In 1996, a relatively unknown American author named George Martin published A Game of Thrones, the first book in the epic fantasy series A Song of Ice and Fire. Several sequels followed, and Martin’s loyal fan base developed along the way. Then, in 2011, showrunners David Benioff and D. B. Weiss adapted A Song of Ice and Fire for HBO, and Game of Thrones exploded into a pop-culture phenomenon.

Before Game of Thrones, genre fiction rarely became a household name. One notable exception is J.R.R. Tolkien’s The Lord of the Rings, a work which defined the genre and inspired a whole generation of writers. However, many of the authors who admired Tolkien simply reproduced his tropes and story with only superficial differences. As a result, the genre struggled in obscurity for decades. Stories about dragons and magic, many people believed, did not have a place outside of fairy tales.

The success of Game of Thrones shattered that assumption. Martin has been compared to Tolkien, but Martin’s popularity is thanks to the differences between them more than their similarities. A Song of Ice and Fire gives readers escapism mixed with gritty realism, creating a universe that feels real even as shadow demons murder kings and dragons hatch from eggs of stone. Game of Thrones works because human and political concerns define the story, creating a relatable universe.

It Made Politics Interesting

In the real world, politics is often boring or divisive. But in Westeros, the dynastic scheming of the Starks, Lannisters, Baratheons, and Tyrells has us on the edge of our seat. When the fortunes of characters we love hang on every bid for power, the stakes feel real, and we’re constantly reminded that the cost of being outmaneuvered is often death. Game of Thrones brings life and immediacy to medieval scheming, and by highlighting the ins and outs of power, it breaks from tradition in a way that is both interesting and relevant.

In stereotypical fantasy, the hero usually gains power by obtaining a supernatural object, completing an epic quest, and defeating some sort of Dark Lord. But in Game of Thrones, like in the real world, only the ruthless seize power, and this lasts for as long as they can stay ahead of their enemies. The series also examines different approaches to power and leadership, making it much more politically thought-provoking.

The Magic Is Realistic

In Game of Thrones, magic is a strange and dangerous force. Shadow demons, face-changing assassins, and prophecies seen in the flames all make their mark on the story. In other series, magical powers or the influences of magic drive the plot. A Song of Ice and Fire still uses genre elements like supernatural powers, dragons, and magical swords, but they are always subject to human agency.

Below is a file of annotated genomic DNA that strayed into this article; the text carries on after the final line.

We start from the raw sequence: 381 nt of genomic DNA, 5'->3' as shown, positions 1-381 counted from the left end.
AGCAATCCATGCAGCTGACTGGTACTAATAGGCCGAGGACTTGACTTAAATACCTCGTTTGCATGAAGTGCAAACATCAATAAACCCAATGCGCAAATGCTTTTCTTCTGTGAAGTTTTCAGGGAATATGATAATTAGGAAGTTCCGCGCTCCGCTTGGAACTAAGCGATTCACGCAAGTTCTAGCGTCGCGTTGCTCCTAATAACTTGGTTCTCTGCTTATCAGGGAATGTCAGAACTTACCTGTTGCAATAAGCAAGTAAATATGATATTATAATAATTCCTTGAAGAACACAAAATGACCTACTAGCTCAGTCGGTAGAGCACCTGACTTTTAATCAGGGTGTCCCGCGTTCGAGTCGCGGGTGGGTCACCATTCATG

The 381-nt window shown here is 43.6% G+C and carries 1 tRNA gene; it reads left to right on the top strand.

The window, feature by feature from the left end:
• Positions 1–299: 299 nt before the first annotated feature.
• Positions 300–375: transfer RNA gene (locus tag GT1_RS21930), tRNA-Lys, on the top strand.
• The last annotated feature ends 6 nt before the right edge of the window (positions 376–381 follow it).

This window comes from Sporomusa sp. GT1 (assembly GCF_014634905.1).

When it comes to magic, both the books and the show are careful to emphasize the effect of human choices. Melisandre misinterprets her visions from the Lord of Light which has dire consequences for Stannis, Arya uses her ability to change her face to gain personal revenge, and even the power Daenerys’s dragons give her is empty when she loses the ability to control them. It is always the characters’ choices that define the story.

Complicated, Nuanced Characters

The greatest strength of the series is its cast of characters. Jon Snow, Tyrion Lannister, and Daenerys Targaryen are compelling because they seem like real people who jut happen to live in a fictional location. Each character has virtues, flaws, ambitions, and prejudices – just like everyone else. Martin explores the gray in every character, and this is what makes his vast cast so relatable. No noble hero’s sacrifice evokes as much emotion as Ned’s, and no faceless Dark Lord inspires hatred like Ramsay and Joffrey.

Game of Thrones is successful because it blends fantasy and reality in a way that audiences haven’t seen before. It rejects the predictability that has defined the genre in the past and gives us something vibrant and new. The genre will continue to evolve and expand, but there is no doubt that the breakout success of Game of Thrones has changed genre fiction by making fantasy cool.

Rowan Girdler
Rowan Girdler is a freelance author and editor with two degrees in Professional Writing but no pen license. He teaches karate for fun and works at a newsagent to pay the rent.